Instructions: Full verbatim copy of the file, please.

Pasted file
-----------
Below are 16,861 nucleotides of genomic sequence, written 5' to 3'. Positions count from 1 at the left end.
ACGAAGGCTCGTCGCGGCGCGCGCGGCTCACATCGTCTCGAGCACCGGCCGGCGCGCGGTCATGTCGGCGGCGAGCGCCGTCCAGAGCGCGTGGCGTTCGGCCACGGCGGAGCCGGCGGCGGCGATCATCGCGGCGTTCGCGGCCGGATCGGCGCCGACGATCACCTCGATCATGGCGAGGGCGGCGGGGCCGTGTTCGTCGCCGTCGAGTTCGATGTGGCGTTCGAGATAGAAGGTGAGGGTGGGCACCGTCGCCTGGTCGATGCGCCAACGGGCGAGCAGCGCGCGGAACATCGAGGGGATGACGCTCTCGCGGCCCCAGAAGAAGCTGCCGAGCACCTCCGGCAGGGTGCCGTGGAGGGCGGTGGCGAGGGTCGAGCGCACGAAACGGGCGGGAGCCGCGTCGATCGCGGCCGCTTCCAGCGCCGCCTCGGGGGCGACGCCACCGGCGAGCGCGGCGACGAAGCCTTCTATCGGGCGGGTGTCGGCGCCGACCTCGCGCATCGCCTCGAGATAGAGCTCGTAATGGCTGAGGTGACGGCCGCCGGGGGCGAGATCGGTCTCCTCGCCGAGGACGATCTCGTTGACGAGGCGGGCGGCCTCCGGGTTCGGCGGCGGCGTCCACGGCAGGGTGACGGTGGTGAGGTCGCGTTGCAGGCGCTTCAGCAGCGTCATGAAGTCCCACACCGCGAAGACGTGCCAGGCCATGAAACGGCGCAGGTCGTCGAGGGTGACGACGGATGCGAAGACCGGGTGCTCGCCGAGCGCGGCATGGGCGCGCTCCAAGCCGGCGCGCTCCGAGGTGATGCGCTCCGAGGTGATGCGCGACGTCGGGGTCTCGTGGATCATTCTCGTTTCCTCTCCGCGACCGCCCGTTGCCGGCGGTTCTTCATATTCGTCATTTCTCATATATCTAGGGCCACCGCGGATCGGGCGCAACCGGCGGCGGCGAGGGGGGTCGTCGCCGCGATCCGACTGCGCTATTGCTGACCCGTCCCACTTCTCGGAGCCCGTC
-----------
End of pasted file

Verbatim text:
Below are 16,861 nucleotides of genomic sequence, written 5' to 3'. Positions count from 1 at the left end.
ACGAAGGCTCGTCGCGGCGCGCGCGGCTCACATCGTCTCGAGCACCGGCCGGCGCGCGGTCATGTCGGCGGCGAGCGCCGTCCAGAGCGCGTGGCGTTCGGCCACGGCGGAGCCGGCGGCGGCGATCATCGCGGCGTTCGCGGCCGGATCGGCGCCGACGATCACCTCGATCATGGCGAGGGCGGCGGGGCCGTGTTCGTCGCCGTCGAGTTCGATGTGGCGTTCGAGATAGAAGGTGAGGGTGGGCACCGTCGCCTGGTCGATGCGCCAACGGGCGAGCAGCGCGCGGAACATCGAGGGGATGACGCTCTCGCGGCCCCAGAAGAAGCTGCCGAGCACCTCCGGCAGGGTGCCGTGGAGGGCGGTGGCGAGGGTCGAGCGCACGAAACGGGCGGGAGCCGCGTCGATCGCGGCCGCTTCCAGCGCCGCCTCGGGGGCGACGCCACCGGCGAGCGCGGCGACGAAGCCTTCTATCGGGCGGGTGTCGGCGCCGACCTCGCGCATCGCCTCGAGATAGAGCTCGTAATGGCTGAGGTGACGGCCGCCGGGGGCGAGATCGGTCTCCTCGCCGAGGACGATCTCGTTGACGAGGCGGGCGGCCTCCGGGTTCGGCGGCGGCGTCCACGGCAGGGTGACGGTGGTGAGGTCGCGTTGCAGGCGCTTCAGCAGCGTCATGAAGTCCCACACCGCGAAGACGTGCCAGGCCATGAAACGGCGCAGGTCGTCGAGGGTGACGACGGATGCGAAGACCGGGTGCTCGCCGAGCGCGGCATGGGCGCGCTCCAAGCCGGCGCGCTCCGAGGTGATGCGCTCCGAGGTGATGCGCGACGTCGGGGTCTCGTGGATCATTCTCGTTTCCTCTCCGCGACCGCCCGTTGCCGGCGGTTCTTCATATTCGTCATTTCTCATATATCTAGGGCCACCGCGGATCGGGCGCAACCGGCGGCGGCGAGGGGGGTCGTCGCCGCGATCCGACTGCGCTATTGCTGACCCGTCCCACTTCTCGGAGCCCGTC